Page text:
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Allison Trimble has a Bachelor of Science in Animal Science from Cal Poly, SLO. After her graduation in 1999, Allison started Coastal Equine and has been training and competing in Cowhorse, Reining, and Cutting events. She has had marked success in the show pen, boasting many titles and championships. Coastal Equine takes pride in raising and training quality performance horses. With a background as a Non-Professional who trained her own horses, Allison believes in the ability of the Non-Pro to have a primary role in the training of their own horse. Allison’s clients range from beginners to advanced competitors. Willfully Guided is an educational program based on Allison’s training process. It offers insight into the art of building a willing and sustainable partnership with your performance horse. For more information visit

On the Plus Side

The Trainer/Owner Relationship by Allison Trimble, Willfully Guided Horsemanship

Seven Tips to Maintaining a Healthy Partnership

he relationship between trainer and owner/client is a very important one. Everyone needs help meeting their horse-

manship goals and, for many people, the easiest way to do this is by keeping their horse in training and taking lessons, or having the trainer show the horse for them. This is an expensive game. I see a lot of turnover throughout the industry that I believe would be avoided if there was a better understanding between the trainer and client.

lines between friendship and business. This is an expensive activity for both the client and trainer. Years, and time and money have been spent by the trainer to become profi cient. Expect to pay for it. Time is valuable and there is never enough of it. Respect that. Be appreciative if you have the sort of trainer who makes time for you, but understand when they can’t use it just shooting the breeze. Most trainers hustle just to keep busi- ness afl oat in the current economy.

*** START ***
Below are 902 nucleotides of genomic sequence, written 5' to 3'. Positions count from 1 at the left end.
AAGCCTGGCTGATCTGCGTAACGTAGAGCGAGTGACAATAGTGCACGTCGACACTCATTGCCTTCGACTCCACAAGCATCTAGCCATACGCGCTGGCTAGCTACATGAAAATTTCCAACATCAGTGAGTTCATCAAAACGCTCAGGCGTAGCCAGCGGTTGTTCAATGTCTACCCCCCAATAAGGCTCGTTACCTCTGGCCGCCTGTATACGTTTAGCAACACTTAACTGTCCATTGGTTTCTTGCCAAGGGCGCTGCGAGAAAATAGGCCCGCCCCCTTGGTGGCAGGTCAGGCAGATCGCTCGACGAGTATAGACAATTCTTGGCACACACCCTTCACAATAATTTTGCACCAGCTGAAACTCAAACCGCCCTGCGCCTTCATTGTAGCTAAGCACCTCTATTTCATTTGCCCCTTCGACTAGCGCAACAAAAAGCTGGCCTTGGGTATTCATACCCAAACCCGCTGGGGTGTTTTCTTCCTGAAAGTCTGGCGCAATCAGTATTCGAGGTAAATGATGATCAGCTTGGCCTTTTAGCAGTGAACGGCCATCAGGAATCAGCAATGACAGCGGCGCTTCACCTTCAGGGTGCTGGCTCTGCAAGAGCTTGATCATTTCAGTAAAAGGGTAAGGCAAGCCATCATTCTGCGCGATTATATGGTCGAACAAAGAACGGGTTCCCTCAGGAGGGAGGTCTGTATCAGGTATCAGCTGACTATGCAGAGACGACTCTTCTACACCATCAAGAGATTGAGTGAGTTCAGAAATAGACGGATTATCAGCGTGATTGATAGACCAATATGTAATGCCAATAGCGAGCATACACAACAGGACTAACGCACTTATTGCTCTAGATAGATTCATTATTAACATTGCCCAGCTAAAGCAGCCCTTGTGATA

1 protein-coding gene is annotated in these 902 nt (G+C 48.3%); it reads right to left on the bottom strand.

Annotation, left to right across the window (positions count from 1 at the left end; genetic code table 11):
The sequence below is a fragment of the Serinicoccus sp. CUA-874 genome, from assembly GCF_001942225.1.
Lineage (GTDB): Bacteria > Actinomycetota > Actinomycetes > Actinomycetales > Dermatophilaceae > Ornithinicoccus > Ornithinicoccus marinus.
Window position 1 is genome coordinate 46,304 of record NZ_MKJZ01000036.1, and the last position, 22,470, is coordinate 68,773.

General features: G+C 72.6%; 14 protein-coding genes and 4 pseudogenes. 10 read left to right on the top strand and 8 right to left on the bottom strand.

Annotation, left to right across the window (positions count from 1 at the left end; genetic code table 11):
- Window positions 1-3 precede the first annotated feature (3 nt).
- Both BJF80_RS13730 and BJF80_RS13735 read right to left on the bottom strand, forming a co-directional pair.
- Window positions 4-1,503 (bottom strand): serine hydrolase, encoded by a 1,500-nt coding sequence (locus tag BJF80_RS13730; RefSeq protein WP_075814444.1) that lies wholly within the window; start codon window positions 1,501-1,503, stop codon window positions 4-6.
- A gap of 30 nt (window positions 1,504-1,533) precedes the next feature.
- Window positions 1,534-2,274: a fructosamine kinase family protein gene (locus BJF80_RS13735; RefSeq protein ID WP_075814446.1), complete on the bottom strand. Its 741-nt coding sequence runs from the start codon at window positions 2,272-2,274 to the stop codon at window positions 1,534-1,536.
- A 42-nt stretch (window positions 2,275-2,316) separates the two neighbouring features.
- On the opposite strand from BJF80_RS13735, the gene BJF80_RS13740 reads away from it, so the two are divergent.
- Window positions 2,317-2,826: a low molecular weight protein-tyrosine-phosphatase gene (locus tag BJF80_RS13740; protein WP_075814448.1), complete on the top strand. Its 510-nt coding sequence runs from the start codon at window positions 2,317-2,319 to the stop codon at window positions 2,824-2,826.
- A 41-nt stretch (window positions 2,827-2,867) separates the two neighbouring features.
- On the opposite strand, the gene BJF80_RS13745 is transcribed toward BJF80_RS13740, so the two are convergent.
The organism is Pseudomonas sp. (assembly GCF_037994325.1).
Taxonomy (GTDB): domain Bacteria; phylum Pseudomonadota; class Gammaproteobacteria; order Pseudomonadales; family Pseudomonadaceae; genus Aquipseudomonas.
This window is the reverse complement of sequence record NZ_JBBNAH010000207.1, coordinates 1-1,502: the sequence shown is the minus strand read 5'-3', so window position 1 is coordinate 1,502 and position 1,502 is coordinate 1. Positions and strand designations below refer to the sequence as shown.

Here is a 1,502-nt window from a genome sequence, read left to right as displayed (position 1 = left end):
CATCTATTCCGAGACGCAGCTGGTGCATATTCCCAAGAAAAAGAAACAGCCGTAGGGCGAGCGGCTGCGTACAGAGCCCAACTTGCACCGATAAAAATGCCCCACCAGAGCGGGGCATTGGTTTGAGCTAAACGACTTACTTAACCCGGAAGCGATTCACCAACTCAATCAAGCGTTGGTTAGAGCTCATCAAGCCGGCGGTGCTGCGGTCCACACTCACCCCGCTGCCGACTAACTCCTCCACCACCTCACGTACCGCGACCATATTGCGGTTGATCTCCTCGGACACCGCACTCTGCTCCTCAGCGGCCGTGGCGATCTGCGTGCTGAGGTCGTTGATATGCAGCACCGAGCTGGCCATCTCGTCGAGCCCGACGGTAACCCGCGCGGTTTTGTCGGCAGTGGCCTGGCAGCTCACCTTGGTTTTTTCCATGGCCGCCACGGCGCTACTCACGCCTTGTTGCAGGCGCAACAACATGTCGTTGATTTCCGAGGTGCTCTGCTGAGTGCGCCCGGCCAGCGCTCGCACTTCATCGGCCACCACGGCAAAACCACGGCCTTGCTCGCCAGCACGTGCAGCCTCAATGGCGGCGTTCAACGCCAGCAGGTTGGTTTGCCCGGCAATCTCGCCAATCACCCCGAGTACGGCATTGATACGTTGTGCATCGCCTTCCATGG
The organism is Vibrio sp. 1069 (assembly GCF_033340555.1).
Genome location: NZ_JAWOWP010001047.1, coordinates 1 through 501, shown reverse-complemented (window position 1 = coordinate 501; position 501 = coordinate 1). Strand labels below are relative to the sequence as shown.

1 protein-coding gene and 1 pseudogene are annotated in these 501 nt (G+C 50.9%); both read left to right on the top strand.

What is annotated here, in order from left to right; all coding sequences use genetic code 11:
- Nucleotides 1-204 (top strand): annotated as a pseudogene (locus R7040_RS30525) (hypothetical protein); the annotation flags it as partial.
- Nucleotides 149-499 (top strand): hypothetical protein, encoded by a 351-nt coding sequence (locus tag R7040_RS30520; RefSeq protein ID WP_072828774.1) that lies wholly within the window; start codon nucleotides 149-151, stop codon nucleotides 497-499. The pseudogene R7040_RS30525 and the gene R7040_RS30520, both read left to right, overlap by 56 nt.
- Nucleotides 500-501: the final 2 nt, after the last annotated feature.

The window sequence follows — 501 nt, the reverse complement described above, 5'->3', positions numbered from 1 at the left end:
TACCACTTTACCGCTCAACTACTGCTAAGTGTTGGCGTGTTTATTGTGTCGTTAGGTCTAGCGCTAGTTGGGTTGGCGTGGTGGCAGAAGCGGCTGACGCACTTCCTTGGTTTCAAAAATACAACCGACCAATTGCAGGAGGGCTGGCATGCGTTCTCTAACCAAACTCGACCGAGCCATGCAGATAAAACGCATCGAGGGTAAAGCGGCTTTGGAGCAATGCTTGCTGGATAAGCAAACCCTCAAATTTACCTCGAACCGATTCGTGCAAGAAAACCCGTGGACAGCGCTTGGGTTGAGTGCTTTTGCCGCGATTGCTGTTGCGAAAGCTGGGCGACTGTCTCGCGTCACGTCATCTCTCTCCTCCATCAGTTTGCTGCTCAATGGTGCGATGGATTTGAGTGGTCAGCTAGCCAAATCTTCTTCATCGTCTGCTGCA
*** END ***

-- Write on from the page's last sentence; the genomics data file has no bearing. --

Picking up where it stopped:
Pay your bill on time. Again, this seems obvious, but to run a training operation the

trainer has fi xed expenses when there are horses in training. This means that the mortgage/rent, hay, bedding, labor bills come due, and all it takes is a couple of late paying clients to get a trainer in a bind. A fi nancially stressed person is never going to perform as well as they could, and this is true in horse training as well. I have clients who show up at the fi rst of the month with check in hand and love to see those people. I have also had clients drag their feet paying me. When there is a stack of bills due on my desk, it is challenging to not be resentful toward them.

4 I have the unique perspective of being fi rst a

non-professional and then a professional trainer, so I know what it is like to be on each side of the equation. If your horse is in training, here are a few tips to help make the experience a positive one.

The horse means the world to an owner who is spending a signifi cant portion of their disposable income on training/boarding — some- where in the ballpark of $1,000 a month, more if the horse is being shown. However, it is impor- tant to remember that only a small portion of the money spent actually makes it to the trainer — approximately $300 a month,

1 after

overhead. That does not include other expenses the trainer has such as advertising.

For your trainer, this is their profession. That may seem obvious, but in the horse industry, in particular, people easily blur the

2 16 September 2012 The Northwest Horse Source

If you don’t like the way a person trains your horse, or interacts with you, don’t do

business with them. That said, this is how they feed their family. You have the right to disagree and/or be unhappy with your experience, but keep “sour grapes” to yourself. Avoid partaking in the gossipy nature of the horse industry and helping to damage a trainer’s career. Do what is best for you and your horse, but be thoughtful about your words.


There is a proper way to leave a barn. As a trainer, having clients sneaking around

with other trainers is embarrassing and a bit of a dig on you professionally. If you want to ride with multiple trainers or leave a barn and still maintain a healthy relationship with your former trainer show respect in your departure. Be transparent and let them know what you are doing. Don’t be the sort of client who suddenly shows up at a horse show with a new trainer




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